Enforcing “Ghost” Law: The Police Director “Noise” War


Residents of Monrovia will soon be confronted with a new aspect of policing: “Noise Enforcement,” the brainchild of the newly appointed Inspector General of Police (IGP) Gregory Coleman. If the expressed zeal of its inventor is anything to trust, this time around, the new regulation is probably going to take a great toll of energy from the already limited force of the Liberia National Police (LNP) whose presence beyond Monrovia is in staggering dearth. I assume this is already one of the dominant discourses of the town, perhaps fleeting too, like any emerging discussions in Liberia.

Here in Tennessee, I came across news of the rather weird and ambitious genre of policing via Facebook on the “Darius Dillon Center for Intellectual Exchange,” where a rapid and hot discussion was being formed Tuesday morning out of mixed comments that popped over a posted FrontPage Africa story in which the Inspector General reportedly unveiled new plans to crackdown on crimes that have engrossed Monrovia.

A key feature of the novel, ruthless waves of Police actions will be to go after noise makers in the city, including churches and mosques where instruments of worship have become “cacophonous.” The IGP supposedly prohibited the use of public address systems in churches and mosques, since the worshipers were already “attentive” and didn’t need sound amplification.

He also vowed to ensure music played at night clubs and other entertainment centers are low. And, the few good “citizen journalists,” who had initiated the Facebook discussion, injected additional value to the IG’s impending campaign by enumerating the health consequences of noise, although from a seemingly narrow desire to please selves, as they already had a list of churches in their communities that are the first culprits of this “noise crime.”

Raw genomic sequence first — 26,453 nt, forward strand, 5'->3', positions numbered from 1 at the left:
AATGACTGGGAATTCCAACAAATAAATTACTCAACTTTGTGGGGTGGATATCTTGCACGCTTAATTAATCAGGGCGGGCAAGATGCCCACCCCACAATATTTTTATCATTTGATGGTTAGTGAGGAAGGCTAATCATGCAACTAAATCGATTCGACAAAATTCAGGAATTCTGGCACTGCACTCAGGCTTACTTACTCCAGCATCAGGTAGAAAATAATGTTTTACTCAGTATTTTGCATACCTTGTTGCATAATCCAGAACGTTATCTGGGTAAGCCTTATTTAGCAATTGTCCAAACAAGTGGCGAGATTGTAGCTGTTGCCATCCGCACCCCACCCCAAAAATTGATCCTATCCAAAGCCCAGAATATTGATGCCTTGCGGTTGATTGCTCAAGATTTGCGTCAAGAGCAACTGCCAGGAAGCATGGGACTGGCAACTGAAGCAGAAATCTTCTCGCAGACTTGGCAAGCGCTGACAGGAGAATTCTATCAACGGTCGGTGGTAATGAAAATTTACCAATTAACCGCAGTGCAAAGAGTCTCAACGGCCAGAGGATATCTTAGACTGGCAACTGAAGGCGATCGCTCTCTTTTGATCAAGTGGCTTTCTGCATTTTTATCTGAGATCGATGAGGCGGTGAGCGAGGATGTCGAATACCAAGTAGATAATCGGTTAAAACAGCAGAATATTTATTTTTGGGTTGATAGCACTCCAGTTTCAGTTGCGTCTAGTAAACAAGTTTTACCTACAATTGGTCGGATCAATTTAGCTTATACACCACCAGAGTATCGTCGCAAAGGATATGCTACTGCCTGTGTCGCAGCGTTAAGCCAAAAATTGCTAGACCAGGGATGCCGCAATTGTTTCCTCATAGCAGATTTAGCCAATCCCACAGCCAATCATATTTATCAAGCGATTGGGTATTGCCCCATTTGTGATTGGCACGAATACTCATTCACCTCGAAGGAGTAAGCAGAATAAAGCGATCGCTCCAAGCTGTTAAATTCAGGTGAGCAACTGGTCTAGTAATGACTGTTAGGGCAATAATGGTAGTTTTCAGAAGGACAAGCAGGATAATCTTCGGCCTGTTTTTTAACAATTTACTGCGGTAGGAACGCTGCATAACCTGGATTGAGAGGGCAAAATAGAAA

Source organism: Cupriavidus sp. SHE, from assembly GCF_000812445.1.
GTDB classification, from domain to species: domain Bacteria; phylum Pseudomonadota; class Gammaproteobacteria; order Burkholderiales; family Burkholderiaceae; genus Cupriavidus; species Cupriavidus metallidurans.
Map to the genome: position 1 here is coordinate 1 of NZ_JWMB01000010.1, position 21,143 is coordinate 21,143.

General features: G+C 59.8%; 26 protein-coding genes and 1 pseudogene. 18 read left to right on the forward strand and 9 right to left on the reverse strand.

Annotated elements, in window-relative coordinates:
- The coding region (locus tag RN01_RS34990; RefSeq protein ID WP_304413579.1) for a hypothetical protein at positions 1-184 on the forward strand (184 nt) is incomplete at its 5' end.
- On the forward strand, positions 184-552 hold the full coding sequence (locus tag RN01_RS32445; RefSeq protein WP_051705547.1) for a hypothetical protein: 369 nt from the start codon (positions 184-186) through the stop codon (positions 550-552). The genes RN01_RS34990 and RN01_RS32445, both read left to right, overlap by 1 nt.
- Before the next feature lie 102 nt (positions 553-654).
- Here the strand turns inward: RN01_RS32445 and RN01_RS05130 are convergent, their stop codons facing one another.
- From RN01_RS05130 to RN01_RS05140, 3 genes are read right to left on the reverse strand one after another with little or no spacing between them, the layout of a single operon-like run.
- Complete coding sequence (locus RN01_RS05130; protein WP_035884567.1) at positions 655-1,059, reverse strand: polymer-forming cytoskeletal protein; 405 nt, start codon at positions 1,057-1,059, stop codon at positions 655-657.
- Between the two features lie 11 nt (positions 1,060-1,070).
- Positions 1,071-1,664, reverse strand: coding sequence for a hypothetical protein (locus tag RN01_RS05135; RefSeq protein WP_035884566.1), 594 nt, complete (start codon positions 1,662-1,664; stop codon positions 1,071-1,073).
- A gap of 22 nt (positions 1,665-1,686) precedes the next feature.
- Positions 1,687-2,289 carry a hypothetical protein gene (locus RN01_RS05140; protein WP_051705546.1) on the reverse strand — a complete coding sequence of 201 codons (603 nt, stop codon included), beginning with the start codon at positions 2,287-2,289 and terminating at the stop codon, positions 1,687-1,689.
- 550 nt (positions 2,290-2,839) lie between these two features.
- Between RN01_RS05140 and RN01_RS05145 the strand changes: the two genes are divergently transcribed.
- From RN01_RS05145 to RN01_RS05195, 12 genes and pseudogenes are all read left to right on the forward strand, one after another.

The Police boss was right about the disturbing nature of noise, and his Facebook aides, too, exhibited great research skills on noise. Tons of research suggest that exposure to noise can be a risk factor for a wide range of health issues.  What is at fault here, however, is the IG’s approach to executing the solution, which, ostensibly, was based on “personal feelings,” and is susceptible to many questions.

His actions largely indicate a drought of two related concepts—planning and the development and adoption of systems—whose perpetual neglect, has come to define the astounding degree of poverty and underdevelopment our country is confronted with today. One can generate an expansive discussion in volumes on lack of planning and system in Africa in general, and Liberia in particular, but for the space permitted in this publication, we can pinpoint the flaws with the IG’s “noise war.” 

Noise is a universal problem that attends urbanization. It is not unique to Liberia. As cities grow, especially commercial cities like ours, they tend to experience increased rate of noise, obviously due to the conglomeration of, and rise in the level of industrial activities. As with any other social and environmental problems, the most effective way to tackle the problem of noise and pollution, as most responsible governments have done, is to first promote an understanding of the complexities of the issues and then develop integrated approach that can be executed delicately.

A key step in this process is to craft policies or enact laws that provide the basis for further actions. This is lacking in the IG’s hastily announced campaign. Not surprising, the Inspector General was found during the announcement, engaging in exactly what many Liberians are good at—employing the verbiage of clichés and slogans without giving any thoughts to their meanings. He said: “This is not a country of men but laws and the laws have to be enforced…”

But this is quite interesting. Arguably, there are no laws on the book about noise that the IG has vowed to enforce. I am aware that we are a country with proliferated laws that are often unenforced, many even hardly heard of, so I managed to launch a small degree of research on this one. While I am not a lawyer, I am inclined to reason that if there were any such laws, they would had been developed through relevant regulatory bodies such as the Environmental Protection Agency (EPA) or the respective city councils.